## Frequency Response as a Ratio of DTFTs

From Eq.(6.5), we have , so that the frequency response isThis expression provides a convenient basis for the computation of an IIR frequency response in software, as we pursue further in the next section.

### Frequency Response in Matlab

In practice, we usually work with a*sampled*frequency axis. That is, instead of evaluating the transfer function at to obtain the frequency response , where is

*continuous*radian frequency, we compute instead

*sampled DTFT*of divided by the

*sampled DTFT*of :

*discrete Fourier transform (DFT)*[84]. Thus, we can write

DFT

and
, where denotes the
sampling rate in Hz.
To avoid undersampling
, we must have , and to
avoid undersampling
, we must have . In general,
*will be undersampled*(when ), because it is the quotient of over . This means, for example, that computing the impulse response from the sampled frequency response will be

*time aliased*in general.

*I.e.*,

IDFT

will be time-aliased in the IIR case. In other words, an infinitely
long impulse response cannot be Fourier transformed using a
finite-length DFT, and this corresponds to not being able to sample
the frequency response of an IIR filter without some loss of
information. In practice, we simply choose sufficiently large
so that the sampled frequency response is accurate enough for our
needs. A conservative practical rule of thumb when analyzing stable
digital filters is to choose
, where
denotes the maximum pole magnitude. This choice
provides more than 60 dB of decay in the impulse response over a
duration of samples, which is the time-aliasing block size.
(The time to decay 60 dB, or ``'', is a little less than
time constants [84], and the time-constant of decay for a
single pole at radius can be approximated by samples,
when is close to 1, as derived in §8.6.)
As is well known, when the DFT length is a power of 2, *e.g.*, , the DFT can be computed extremely efficiently using the

*Fast Fourier Transform (FFT)*. Figure 7.1 gives an example matlab script for computing the frequency response of an IIR digital filter using two FFTs. The Matlab function

`freqz`also uses this method when possible (

*e.g.*, when is a power of 2).

function [H,w] = myfreqz(B,A,N,whole,fs) %MYFREQZ Frequency response of IIR filter B(z)/A(z). % N = number of uniform frequency-samples desired % H = returned frequency-response samples (length N) % w = frequency axis for H (length N) in radians/sec % Compatible with simple usages of FREQZ in Matlab. % FREQZ(B,A,N,whole) uses N points around the whole % unit circle, where 'whole' is any nonzero value. % If whole=0, points go from theta=0 to pi*(N-1)/N. % FREQZ(B,A,N,whole,fs) sets the assumed sampling % rate to fs Hz instead of the default value of 1. % If there are no output arguments, the amplitude and % phase responses are displayed. Poles cannot be % on the unit circle. A = A(:).'; na = length(A); % normalize to row vectors B = B(:).'; nb = length(B); if nargin < 3, N = 1024; end if nargin < 4, if isreal(b) & isreal(a), whole=0; else whole=1; end; end if nargin < 5, fs = 1; end Nf = 2*N; if whole, Nf = N; end w = (2*pi*fs*(0:Nf-1)/Nf)'; H = fft([B zeros(1,Nf-nb)]) ./ fft([A zeros(1,Nf-na)]); if whole==0, w = w(1:N); H = H(1:N); end if nargout==0 % Display frequency response if fs==1, flab = 'Frequency (cyles/sample)'; else, flab = 'Frequency (Hz)'; end subplot(2,1,1); % In octave, labels go before plot: plot([0:N-1]*fs/N,20*log10(abs(H)),'-k'); grid('on'); xlabel(flab'); ylabel('Magnitude (dB)'); subplot(2,1,2); plot([0:N-1]*fs/N,angle(H),'-k'); grid('on'); xlabel(flab); ylabel('Phase'); end |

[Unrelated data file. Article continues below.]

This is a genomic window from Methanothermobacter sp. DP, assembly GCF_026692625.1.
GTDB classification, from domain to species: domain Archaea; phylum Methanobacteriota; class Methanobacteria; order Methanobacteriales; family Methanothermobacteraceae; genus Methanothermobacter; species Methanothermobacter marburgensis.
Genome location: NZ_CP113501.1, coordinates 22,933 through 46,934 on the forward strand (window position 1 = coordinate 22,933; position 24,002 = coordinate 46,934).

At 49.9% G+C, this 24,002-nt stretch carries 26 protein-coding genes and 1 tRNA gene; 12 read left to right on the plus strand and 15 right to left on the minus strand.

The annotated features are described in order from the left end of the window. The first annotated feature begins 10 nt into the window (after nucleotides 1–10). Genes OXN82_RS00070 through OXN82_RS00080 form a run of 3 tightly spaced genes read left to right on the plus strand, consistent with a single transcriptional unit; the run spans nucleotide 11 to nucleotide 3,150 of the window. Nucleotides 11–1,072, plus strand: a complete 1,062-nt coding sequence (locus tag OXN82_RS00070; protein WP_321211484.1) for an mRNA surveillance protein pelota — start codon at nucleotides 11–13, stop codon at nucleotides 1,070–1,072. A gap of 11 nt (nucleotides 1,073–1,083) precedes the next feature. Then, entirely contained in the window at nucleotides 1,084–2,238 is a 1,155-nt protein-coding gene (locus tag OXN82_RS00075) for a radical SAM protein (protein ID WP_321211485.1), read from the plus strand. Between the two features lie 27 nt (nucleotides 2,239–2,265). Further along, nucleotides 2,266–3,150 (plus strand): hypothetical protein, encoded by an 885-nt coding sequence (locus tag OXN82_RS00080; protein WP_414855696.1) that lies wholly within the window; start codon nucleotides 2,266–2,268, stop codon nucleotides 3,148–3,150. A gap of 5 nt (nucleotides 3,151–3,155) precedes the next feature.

###
Example LPF Frequency Response Using `freqz`

Figure 7.2 lists a short matlab program illustrating usage of
`freqz`in Octave (as found in the

`octave-forge`package). The same code should also run in Matlab, provided the Signal Processing Toolbox is available. The lines of code not pertaining to plots are the following:

[B,A] = ellip(4,1,20,0.5); % Design lowpass filter B(z)/A(z) [H,w] = freqz(B,A); % Compute frequency response H(w)The filter example is a recursive fourth-order elliptic function lowpass filter cutting off at half the Nyquist limit (``'' in the fourth argument to

`ellip`). The maximum passband ripple

^{8.2}is 1 dB (2nd argument), and the maximum stopband ripple is 20 dB (3rd arg). The sampled frequency response is returned in the

`H`array, and the specific radian frequency samples corresponding to

`H`are returned in the

`w`(``omega'') array. An immediate plot can be obtained in either Matlab or Octave by simply typing

plot(w,abs(H)); plot(w,angle(H));However, the example of Fig.7.2 uses more detailed ``compatibility'' functions listed in Appendix J. In particular, the

`freqplot`utility is a simple compatibility wrapper for

`plot`with label and title support (see §J.2 for Octave and Matlab version listings), and

`saveplot`is a trivial compatibility wrapper for the

`freqplot`plots are shown in Fig.7.3(a) and Fig.7.3(b).

^{8.3}

[B,A] = ellip(4,1,20,0.5); % Design the lowpass filter [H,w] = freqz(B,A); % Compute its frequency response % Plot the frequency response H(w): % figure(1); freqplot(w,abs(H),'-k','Amplitude Response',... 'Frequency (rad/sample)', 'Gain'); saveplot('../eps/freqzdemo1.eps'); figure(2); freqplot(w,angle(H),'-k','Phase Response',... 'Frequency (rad/sample)', 'Phase (rad)'); saveplot('../eps/freqzdemo2.eps'); % Plot frequency response in a "multiplot" like Matlab uses: % figure(3); plotfr(H,w/(2*pi)); if exist('OCTAVE_VERSION') disp('Cannot save multiplots to disk in Octave') else saveplot('../eps/freqzdemo3.eps'); end |

Amplitude
Response
Phase Response |

**Next Section:**

Phase and Group Delay

**Previous Section:**

Polar Form of the Frequency Response